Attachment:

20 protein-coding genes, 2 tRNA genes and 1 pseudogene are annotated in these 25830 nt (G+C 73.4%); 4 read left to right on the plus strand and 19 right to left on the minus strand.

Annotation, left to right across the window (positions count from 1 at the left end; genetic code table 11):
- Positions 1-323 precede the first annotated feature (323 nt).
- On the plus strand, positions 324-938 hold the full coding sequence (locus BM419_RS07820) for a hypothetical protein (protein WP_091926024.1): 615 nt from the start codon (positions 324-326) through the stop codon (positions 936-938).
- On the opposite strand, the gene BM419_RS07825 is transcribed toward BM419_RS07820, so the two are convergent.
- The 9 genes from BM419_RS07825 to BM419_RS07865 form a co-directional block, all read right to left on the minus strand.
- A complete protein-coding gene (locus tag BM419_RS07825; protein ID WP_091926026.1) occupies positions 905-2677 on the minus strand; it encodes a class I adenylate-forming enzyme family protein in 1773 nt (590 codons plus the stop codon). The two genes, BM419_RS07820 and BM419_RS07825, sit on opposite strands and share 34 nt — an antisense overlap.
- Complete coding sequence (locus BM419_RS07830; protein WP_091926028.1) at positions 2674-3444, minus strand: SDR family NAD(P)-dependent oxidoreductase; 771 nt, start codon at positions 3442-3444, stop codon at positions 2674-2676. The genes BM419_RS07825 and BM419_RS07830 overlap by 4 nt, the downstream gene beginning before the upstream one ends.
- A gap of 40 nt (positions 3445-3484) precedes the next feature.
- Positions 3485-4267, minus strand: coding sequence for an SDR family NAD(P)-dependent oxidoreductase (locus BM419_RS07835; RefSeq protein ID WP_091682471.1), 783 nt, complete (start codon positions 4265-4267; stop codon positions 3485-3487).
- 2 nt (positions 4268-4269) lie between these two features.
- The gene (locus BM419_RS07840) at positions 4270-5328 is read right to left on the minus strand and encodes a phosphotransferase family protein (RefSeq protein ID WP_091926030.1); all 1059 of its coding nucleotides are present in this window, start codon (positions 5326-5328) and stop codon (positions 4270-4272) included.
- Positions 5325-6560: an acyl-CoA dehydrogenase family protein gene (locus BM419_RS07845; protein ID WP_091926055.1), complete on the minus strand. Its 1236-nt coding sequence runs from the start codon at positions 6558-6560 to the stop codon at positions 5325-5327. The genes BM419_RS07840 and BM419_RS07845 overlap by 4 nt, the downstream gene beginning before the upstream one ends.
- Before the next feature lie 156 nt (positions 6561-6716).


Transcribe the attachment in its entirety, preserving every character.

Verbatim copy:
20 protein-coding genes, 2 tRNA genes and 1 pseudogene are annotated in these 25830 nt (G+C 73.4%); 4 read left to right on the plus strand and 19 right to left on the minus strand.

Annotation, left to right across the window (positions count from 1 at the left end; genetic code table 11):
- Positions 1-323 precede the first annotated feature (323 nt).
- On the plus strand, positions 324-938 hold the full coding sequence (locus BM419_RS07820) for a hypothetical protein (protein WP_091926024.1): 615 nt from the start codon (positions 324-326) through the stop codon (positions 936-938).
- On the opposite strand, the gene BM419_RS07825 is transcribed toward BM419_RS07820, so the two are convergent.
- The 9 genes from BM419_RS07825 to BM419_RS07865 form a co-directional block, all read right to left on the minus strand.
- A complete protein-coding gene (locus tag BM419_RS07825; protein ID WP_091926026.1) occupies positions 905-2677 on the minus strand; it encodes a class I adenylate-forming enzyme family protein in 1773 nt (590 codons plus the stop codon). The two genes, BM419_RS07820 and BM419_RS07825, sit on opposite strands and share 34 nt — an antisense overlap.
- Complete coding sequence (locus BM419_RS07830; protein WP_091926028.1) at positions 2674-3444, minus strand: SDR family NAD(P)-dependent oxidoreductase; 771 nt, start codon at positions 3442-3444, stop codon at positions 2674-2676. The genes BM419_RS07825 and BM419_RS07830 overlap by 4 nt, the downstream gene beginning before the upstream one ends.
- A gap of 40 nt (positions 3445-3484) precedes the next feature.
- Positions 3485-4267, minus strand: coding sequence for an SDR family NAD(P)-dependent oxidoreductase (locus BM419_RS07835; RefSeq protein ID WP_091682471.1), 783 nt, complete (start codon positions 4265-4267; stop codon positions 3485-3487).
- 2 nt (positions 4268-4269) lie between these two features.
- The gene (locus BM419_RS07840) at positions 4270-5328 is read right to left on the minus strand and encodes a phosphotransferase family protein (RefSeq protein ID WP_091926030.1); all 1059 of its coding nucleotides are present in this window, start codon (positions 5326-5328) and stop codon (positions 4270-4272) included.
- Positions 5325-6560: an acyl-CoA dehydrogenase family protein gene (locus BM419_RS07845; protein ID WP_091926055.1), complete on the minus strand. Its 1236-nt coding sequence runs from the start codon at positions 6558-6560 to the stop codon at positions 5325-5327. The genes BM419_RS07840 and BM419_RS07845 overlap by 4 nt, the downstream gene beginning before the upstream one ends.
- Before the next feature lie 156 nt (positions 6561-6716).